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August 31 2014

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More About Google’s Big E-Commerce Launch

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The rumors—flying since the middle of last week—are true: Google is launching its own e-commerce site, Boutiques.com, which goes live today and will be toasted tonight with a lavish party in New York City.

As reported, Boutiques.com won’t be a transactional site, but rather an aggregator of about 1,000 existing merchants, from Net-A-Porter and Barneys to Intermix and Scoop, offering a total of around 500,000 products at launch. Aggregation isn’t a new concept, of course, so how does Google plan to make theirs different? In a word (and no surprise here): Search. At a presentation for Style.com, the company’s tech team made the case that Boutiques.com, using technology from recently acquired Like.com, will be able to offer more sophisticated image analysis. In other words, the site will be better able to identify the characteristics of products—color, silhouette, shape, and so on—than aggregators using traditional text-based searches. With a running “Love” and “Hate” function, which allows users to weigh in on items, the site also promises to provide a continuously personalized experience. The more you shop, the more it can recommend—and recommend with greater accuracy.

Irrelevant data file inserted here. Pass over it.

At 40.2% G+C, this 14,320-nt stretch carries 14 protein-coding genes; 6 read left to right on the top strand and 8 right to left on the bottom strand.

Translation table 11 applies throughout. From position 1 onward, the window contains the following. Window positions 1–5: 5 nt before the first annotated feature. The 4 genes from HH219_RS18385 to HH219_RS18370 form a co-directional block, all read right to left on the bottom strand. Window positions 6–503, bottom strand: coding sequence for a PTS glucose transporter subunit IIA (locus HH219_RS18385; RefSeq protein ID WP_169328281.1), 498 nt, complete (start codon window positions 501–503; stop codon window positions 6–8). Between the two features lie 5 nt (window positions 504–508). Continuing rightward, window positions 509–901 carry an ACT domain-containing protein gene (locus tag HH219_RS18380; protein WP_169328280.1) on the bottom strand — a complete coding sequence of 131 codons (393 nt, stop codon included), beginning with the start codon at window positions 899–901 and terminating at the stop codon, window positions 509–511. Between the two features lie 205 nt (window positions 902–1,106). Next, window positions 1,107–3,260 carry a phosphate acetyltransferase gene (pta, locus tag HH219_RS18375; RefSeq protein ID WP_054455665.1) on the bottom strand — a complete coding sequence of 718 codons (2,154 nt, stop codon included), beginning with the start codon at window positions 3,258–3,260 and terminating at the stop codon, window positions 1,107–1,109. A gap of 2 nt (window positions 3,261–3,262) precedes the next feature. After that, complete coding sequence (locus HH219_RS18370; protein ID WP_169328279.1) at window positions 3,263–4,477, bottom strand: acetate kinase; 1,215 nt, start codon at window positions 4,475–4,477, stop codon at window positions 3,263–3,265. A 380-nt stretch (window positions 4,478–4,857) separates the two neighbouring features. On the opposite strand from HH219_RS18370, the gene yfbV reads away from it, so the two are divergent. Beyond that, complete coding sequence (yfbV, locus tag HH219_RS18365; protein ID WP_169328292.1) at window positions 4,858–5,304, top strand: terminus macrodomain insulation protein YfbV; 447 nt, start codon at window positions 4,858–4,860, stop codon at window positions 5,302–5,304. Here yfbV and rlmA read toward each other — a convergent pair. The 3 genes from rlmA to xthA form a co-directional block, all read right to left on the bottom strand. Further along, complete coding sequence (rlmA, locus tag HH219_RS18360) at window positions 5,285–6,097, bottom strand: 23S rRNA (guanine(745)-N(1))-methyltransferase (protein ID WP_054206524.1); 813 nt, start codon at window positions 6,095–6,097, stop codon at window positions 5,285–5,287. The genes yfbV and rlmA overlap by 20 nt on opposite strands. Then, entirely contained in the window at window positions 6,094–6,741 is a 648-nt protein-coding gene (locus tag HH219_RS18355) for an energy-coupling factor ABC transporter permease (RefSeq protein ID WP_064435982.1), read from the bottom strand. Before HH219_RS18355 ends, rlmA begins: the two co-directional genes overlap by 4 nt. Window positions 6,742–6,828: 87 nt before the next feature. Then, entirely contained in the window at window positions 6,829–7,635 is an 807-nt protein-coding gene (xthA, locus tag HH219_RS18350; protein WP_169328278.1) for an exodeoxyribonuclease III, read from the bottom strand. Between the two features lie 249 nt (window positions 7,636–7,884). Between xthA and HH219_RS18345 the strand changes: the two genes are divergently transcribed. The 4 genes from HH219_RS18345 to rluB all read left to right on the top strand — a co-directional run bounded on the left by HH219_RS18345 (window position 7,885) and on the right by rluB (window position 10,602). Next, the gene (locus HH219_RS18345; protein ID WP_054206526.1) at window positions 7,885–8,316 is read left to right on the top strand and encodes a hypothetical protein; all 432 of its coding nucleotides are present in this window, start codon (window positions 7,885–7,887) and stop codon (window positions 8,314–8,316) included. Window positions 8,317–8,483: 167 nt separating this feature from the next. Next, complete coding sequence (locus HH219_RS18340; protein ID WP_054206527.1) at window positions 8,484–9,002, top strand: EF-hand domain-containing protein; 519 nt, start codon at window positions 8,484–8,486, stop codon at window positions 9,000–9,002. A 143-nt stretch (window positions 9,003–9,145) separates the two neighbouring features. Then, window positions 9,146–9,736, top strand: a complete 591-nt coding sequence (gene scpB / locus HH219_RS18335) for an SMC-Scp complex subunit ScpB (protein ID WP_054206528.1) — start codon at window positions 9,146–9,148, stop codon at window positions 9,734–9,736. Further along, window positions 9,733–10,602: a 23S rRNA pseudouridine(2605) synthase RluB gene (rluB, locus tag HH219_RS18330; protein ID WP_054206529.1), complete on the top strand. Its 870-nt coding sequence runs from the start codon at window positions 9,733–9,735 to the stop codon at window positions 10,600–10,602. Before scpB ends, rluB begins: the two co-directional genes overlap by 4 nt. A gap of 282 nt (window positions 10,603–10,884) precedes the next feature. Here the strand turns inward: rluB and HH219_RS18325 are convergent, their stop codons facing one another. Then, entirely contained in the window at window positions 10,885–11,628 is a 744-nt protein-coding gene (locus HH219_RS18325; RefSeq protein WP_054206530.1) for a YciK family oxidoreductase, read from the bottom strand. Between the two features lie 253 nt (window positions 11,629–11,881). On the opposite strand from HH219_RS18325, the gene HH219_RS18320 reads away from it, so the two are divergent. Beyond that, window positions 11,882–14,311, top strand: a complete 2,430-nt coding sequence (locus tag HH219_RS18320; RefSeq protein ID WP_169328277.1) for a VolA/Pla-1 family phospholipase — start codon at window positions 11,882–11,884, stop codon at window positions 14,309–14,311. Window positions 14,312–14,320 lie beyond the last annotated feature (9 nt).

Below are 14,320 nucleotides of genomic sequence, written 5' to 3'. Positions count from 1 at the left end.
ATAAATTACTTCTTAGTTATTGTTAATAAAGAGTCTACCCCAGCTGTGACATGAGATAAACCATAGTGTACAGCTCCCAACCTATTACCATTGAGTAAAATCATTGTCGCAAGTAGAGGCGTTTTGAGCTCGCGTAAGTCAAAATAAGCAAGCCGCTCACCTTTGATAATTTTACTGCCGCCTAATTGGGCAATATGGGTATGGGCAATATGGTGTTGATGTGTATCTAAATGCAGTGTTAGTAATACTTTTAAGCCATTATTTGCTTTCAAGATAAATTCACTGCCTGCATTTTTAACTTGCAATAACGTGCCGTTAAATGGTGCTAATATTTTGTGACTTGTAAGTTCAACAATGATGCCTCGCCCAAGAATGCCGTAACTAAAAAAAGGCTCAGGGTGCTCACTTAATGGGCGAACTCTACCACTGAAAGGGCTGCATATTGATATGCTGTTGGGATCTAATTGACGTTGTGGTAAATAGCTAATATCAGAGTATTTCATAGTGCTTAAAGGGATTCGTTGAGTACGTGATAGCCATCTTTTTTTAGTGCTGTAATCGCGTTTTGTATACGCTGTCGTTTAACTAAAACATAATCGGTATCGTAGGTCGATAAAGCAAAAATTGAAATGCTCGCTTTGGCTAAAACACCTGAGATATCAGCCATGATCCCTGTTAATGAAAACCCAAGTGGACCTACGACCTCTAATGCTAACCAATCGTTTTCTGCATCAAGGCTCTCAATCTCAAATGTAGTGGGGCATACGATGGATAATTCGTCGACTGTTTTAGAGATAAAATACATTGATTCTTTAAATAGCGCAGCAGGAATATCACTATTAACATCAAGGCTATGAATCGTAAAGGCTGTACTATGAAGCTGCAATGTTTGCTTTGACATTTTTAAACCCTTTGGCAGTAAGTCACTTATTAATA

But that won’t be the only personalization. Google has wooed celebrities and designers to open their own “boutiques” on the site. Sarah Jessica Parker has already been mentioned as one participating celeb; we can add Mary-Kate and Ashley Olsen, Iman, Carey Mulligan, Anna Paquin, and Olivia Palermo, all of whom have curated shops. So have designers like Diane von Furstenberg, Derek Lam, Oscar de la Renta, Rag & Bone, and Marchesa. Users, too, can customize boutiques. At their own on-site shops, they can gain followers, drive traffic to their own blogs or sites, and, perhaps, eventually earn incentives.

Several categories of product are currently not available, including menswear, jewelry, plus sizes, and petites. But seeing as Google is already the no. 2 driver of traffic to e-commerce sites—following only the sites’ URLs themselves—it’s probably only a matter of time before e-tailers from every spectrum jump to get on board.

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